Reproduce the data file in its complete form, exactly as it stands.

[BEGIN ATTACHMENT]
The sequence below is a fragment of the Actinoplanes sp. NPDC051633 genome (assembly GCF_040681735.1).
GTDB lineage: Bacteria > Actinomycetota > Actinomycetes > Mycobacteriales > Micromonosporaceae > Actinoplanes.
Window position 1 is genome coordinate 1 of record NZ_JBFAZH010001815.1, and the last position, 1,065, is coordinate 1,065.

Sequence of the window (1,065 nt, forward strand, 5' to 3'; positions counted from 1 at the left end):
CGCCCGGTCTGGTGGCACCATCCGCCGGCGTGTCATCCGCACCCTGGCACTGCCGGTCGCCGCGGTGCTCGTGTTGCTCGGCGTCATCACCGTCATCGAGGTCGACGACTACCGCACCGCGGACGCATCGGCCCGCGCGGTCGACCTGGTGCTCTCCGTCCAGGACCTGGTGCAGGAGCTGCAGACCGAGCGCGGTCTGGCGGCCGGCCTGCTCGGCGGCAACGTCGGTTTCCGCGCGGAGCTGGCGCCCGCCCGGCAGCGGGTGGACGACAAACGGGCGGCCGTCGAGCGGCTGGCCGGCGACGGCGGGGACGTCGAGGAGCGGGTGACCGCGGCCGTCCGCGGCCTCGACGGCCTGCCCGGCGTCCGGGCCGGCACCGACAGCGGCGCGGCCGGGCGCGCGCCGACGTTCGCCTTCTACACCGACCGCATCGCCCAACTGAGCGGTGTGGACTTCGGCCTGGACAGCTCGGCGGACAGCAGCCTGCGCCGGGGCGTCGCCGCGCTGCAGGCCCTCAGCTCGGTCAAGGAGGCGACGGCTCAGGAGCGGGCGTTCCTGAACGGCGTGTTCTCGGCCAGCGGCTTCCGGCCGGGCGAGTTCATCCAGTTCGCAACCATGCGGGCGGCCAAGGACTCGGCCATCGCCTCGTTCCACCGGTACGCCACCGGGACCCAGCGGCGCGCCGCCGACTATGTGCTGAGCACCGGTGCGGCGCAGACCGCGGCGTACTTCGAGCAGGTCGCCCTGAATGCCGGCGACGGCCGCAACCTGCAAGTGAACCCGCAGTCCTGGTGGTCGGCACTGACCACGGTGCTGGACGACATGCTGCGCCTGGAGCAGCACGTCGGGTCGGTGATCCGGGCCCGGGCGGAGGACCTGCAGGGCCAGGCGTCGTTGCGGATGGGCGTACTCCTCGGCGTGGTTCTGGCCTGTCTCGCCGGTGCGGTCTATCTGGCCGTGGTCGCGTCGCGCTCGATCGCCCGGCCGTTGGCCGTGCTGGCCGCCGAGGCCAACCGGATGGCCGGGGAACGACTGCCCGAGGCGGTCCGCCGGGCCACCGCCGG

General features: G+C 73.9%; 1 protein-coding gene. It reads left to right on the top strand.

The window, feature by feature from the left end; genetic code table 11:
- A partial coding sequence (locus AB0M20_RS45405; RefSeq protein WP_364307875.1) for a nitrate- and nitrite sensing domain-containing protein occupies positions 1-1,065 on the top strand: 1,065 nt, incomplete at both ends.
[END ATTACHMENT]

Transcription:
The sequence below is a fragment of the Actinoplanes sp. NPDC051633 genome (assembly GCF_040681735.1).
GTDB lineage: Bacteria > Actinomycetota > Actinomycetes > Mycobacteriales > Micromonosporaceae > Actinoplanes.
Window position 1 is genome coordinate 1 of record NZ_JBFAZH010001815.1, and the last position, 1,065, is coordinate 1,065.

Sequence of the window (1,065 nt, forward strand, 5' to 3'; positions counted from 1 at the left end):
CGCCCGGTCTGGTGGCACCATCCGCCGGCGTGTCATCCGCACCCTGGCACTGCCGGTCGCCGCGGTGCTCGTGTTGCTCGGCGTCATCACCGTCATCGAGGTCGACGACTACCGCACCGCGGACGCATCGGCCCGCGCGGTCGACCTGGTGCTCTCCGTCCAGGACCTGGTGCAGGAGCTGCAGACCGAGCGCGGTCTGGCGGCCGGCCTGCTCGGCGGCAACGTCGGTTTCCGCGCGGAGCTGGCGCCCGCCCGGCAGCGGGTGGACGACAAACGGGCGGCCGTCGAGCGGCTGGCCGGCGACGGCGGGGACGTCGAGGAGCGGGTGACCGCGGCCGTCCGCGGCCTCGACGGCCTGCCCGGCGTCCGGGCCGGCACCGACAGCGGCGCGGCCGGGCGCGCGCCGACGTTCGCCTTCTACACCGACCGCATCGCCCAACTGAGCGGTGTGGACTTCGGCCTGGACAGCTCGGCGGACAGCAGCCTGCGCCGGGGCGTCGCCGCGCTGCAGGCCCTCAGCTCGGTCAAGGAGGCGACGGCTCAGGAGCGGGCGTTCCTGAACGGCGTGTTCTCGGCCAGCGGCTTCCGGCCGGGCGAGTTCATCCAGTTCGCAACCATGCGGGCGGCCAAGGACTCGGCCATCGCCTCGTTCCACCGGTACGCCACCGGGACCCAGCGGCGCGCCGCCGACTATGTGCTGAGCACCGGTGCGGCGCAGACCGCGGCGTACTTCGAGCAGGTCGCCCTGAATGCCGGCGACGGCCGCAACCTGCAAGTGAACCCGCAGTCCTGGTGGTCGGCACTGACCACGGTGCTGGACGACATGCTGCGCCTGGAGCAGCACGTCGGGTCGGTGATCCGGGCCCGGGCGGAGGACCTGCAGGGCCAGGCGTCGTTGCGGATGGGCGTACTCCTCGGCGTGGTTCTGGCCTGTCTCGCCGGTGCGGTCTATCTGGCCGTGGTCGCGTCGCGCTCGATCGCCCGGCCGTTGGCCGTGCTGGCCGCCGAGGCCAACCGGATGGCCGGGGAACGACTGCCCGAGGCGGTCCGCCGGGCCACCGCCGG

General features: G+C 73.9%; 1 protein-coding gene. It reads left to right on the top strand.

The window, feature by feature from the left end; genetic code table 11:
- A partial coding sequence (locus AB0M20_RS45405; RefSeq protein WP_364307875.1) for a nitrate- and nitrite sensing domain-containing protein occupies positions 1-1,065 on the top strand: 1,065 nt, incomplete at both ends.